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The Leavenworth Times - Leavenworth, KS
  • Kansas byway walk stops in Leavenworth

  • When Meriwether Lewis and William Clark first walked through Kansas on their surveying journey through the Louisiana Purchase, they weren't likely thinking about fitness.
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  • When Meriwether Lewis and William Clark first walked through Kansas on their surveying journey through the Louisiana Purchase, they weren't likely thinking about fitness.
    They probably weren't dressed in bright yellow vests and hats either.
    But for two Overland Park, Kan., men also going by the initials L and C who walked through Leavenworth Friday, the simple act of walking in a scenic environment can have serious health benefits.
    It's one reason that Overland Park Convention and Visitors Bureau President Jerry Cook and David Lindstrom, a former Kansas City Chiefs player who now serves on the Johnson County Commission, are walking about 1,220 miles in 10 months across Kansas. Though both had taken walking trips before, the current task began as what initially seemed like a one-off remark.
    “We we're having lunch and David said 'I don't know that anyone has walked every byway in the state of Kansas,'” Cook said.
    From there grew the challenge, he said.
    “We wanted to see if we could do it,” Cook said.
    There are 11 such byways in the state, including two that include parts of Leavenworth County – the Glacial Hills Scenic Byway that runs from Leavenworth north up U.S. Highway 73 and the Frontier Military Scenic Byway, which begins here and makes its way south through Interstate 435 and U.S. Highway 69 to Fort Scott, Kan.
    All of the state's byways are established in honor of and named for important geological or historical events tied to them. Keeping a pace of about 20 miles a day, the pair have walked eight of the byways already, including those named for the Chisholm Trail, Route 66 and part of the Santa Fe Trail Byway.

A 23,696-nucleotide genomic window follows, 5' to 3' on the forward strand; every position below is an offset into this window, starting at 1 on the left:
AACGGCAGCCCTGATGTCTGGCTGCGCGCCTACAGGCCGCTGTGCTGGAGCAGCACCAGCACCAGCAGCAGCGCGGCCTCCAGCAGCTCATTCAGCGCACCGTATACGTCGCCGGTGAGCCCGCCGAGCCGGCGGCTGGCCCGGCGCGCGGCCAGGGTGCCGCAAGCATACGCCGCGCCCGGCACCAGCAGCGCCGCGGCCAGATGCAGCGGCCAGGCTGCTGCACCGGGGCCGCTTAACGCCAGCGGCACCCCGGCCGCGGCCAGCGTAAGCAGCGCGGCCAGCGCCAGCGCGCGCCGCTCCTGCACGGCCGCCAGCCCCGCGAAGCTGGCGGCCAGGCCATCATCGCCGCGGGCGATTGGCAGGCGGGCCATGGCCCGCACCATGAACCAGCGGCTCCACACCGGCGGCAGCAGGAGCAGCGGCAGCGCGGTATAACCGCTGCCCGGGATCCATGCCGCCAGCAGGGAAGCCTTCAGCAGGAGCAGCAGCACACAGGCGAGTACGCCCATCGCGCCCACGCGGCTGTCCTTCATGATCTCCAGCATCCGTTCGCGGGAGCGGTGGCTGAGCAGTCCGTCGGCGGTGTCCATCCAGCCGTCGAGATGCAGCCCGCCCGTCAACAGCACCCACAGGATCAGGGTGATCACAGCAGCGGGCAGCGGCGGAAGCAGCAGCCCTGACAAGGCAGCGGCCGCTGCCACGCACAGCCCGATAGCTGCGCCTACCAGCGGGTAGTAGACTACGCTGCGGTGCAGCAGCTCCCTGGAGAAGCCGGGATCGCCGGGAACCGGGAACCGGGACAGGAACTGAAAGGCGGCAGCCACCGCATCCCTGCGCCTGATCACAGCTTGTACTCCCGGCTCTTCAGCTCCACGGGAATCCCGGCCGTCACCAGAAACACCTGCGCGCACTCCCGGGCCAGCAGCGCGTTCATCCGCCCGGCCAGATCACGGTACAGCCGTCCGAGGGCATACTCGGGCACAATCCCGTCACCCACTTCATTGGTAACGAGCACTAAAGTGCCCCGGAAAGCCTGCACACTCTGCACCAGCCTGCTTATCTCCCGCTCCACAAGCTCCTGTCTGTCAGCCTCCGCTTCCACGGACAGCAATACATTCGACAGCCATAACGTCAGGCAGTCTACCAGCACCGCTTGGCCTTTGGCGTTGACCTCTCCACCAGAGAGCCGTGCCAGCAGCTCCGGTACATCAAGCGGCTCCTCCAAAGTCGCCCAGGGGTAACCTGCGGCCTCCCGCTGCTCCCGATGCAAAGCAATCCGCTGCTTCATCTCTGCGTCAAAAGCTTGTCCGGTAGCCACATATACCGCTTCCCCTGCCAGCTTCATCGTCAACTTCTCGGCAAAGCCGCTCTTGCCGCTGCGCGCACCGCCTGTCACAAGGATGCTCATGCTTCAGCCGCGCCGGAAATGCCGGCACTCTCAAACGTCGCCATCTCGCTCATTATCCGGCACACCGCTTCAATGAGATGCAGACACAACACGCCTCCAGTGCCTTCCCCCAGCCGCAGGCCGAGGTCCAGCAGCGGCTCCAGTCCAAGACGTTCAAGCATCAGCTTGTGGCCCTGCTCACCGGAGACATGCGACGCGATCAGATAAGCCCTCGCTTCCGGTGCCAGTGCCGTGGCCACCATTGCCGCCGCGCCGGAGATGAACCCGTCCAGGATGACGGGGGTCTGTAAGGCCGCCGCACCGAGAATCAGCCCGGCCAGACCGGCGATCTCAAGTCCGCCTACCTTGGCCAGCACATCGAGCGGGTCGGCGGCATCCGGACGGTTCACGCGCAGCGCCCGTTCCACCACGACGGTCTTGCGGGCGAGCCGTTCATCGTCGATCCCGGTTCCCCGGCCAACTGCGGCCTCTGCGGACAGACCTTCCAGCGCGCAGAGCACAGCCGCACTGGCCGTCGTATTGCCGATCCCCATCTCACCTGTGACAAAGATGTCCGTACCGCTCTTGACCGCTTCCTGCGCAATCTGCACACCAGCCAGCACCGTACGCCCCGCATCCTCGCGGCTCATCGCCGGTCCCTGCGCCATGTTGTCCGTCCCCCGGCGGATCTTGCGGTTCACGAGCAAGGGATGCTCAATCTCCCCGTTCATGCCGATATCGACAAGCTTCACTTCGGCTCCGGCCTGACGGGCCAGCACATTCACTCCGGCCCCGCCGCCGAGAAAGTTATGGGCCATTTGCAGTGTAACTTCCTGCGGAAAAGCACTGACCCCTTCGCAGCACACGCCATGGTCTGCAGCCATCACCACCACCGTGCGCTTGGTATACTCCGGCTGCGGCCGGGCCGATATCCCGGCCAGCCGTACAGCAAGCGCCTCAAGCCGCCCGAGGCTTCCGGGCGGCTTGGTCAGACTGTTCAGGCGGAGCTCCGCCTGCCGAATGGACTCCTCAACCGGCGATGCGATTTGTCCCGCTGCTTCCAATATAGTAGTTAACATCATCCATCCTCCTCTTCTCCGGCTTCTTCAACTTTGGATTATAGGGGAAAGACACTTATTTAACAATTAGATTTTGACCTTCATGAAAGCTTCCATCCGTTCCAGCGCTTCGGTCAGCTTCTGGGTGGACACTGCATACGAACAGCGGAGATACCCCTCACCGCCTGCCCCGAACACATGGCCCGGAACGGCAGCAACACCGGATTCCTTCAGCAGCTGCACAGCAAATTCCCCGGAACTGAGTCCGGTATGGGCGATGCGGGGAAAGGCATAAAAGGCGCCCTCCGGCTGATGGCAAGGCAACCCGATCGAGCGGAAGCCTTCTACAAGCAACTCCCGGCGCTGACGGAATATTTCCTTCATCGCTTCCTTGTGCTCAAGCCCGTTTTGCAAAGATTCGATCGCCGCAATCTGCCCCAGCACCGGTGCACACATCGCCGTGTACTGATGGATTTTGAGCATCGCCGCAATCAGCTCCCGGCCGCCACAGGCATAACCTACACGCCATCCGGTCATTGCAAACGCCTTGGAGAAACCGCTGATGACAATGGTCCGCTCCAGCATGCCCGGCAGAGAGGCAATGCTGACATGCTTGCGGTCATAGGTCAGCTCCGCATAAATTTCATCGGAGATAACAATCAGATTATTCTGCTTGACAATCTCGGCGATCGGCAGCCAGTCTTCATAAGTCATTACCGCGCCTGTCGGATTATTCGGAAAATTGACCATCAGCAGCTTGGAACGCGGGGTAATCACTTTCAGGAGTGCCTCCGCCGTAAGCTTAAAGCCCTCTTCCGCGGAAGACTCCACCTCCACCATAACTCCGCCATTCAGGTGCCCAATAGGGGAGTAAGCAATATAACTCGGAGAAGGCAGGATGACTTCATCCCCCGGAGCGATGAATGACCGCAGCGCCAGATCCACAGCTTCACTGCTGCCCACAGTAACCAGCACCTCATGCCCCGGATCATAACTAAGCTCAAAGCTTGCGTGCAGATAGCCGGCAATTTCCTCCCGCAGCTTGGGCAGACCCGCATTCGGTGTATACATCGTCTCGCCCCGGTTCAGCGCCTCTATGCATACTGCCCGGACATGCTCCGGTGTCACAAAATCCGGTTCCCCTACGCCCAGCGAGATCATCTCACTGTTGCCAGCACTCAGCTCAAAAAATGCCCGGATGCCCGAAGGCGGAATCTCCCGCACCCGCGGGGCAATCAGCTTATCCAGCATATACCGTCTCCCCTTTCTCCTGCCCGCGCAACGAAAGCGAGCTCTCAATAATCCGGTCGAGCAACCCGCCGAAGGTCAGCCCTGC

“There's been some perfect weather and some not so perfect weather,” Lindstrom said.
    They're also raising funds for research on immunodeficiency disease scleroderma and Alzheimer's disease, promoting walking as a source for “health, wellness and happiness”
    and promoting tourism in the state of Kansas.
    They keep a running journal of sorts documenting their journeys at www.walkingwithlandc.com. It's proven popular so far, Cook said.
    “We have people from 46 different countries, 6,000 people following us all over the world,” he said.
    The culmination of the trip will take L and C across the 457-mile length of the Santa Fe Trail Byway, from bustling Johnson County to the tiny Johnson City, Kan., on the Colorado border.
    Hopefully, Cook said their example leads others to discover some of the other scenic and historic byways in Kansas or to just get out somewhere.
    “Get outside and go for a walk every once in a while,” he said. “Get in the habit.”

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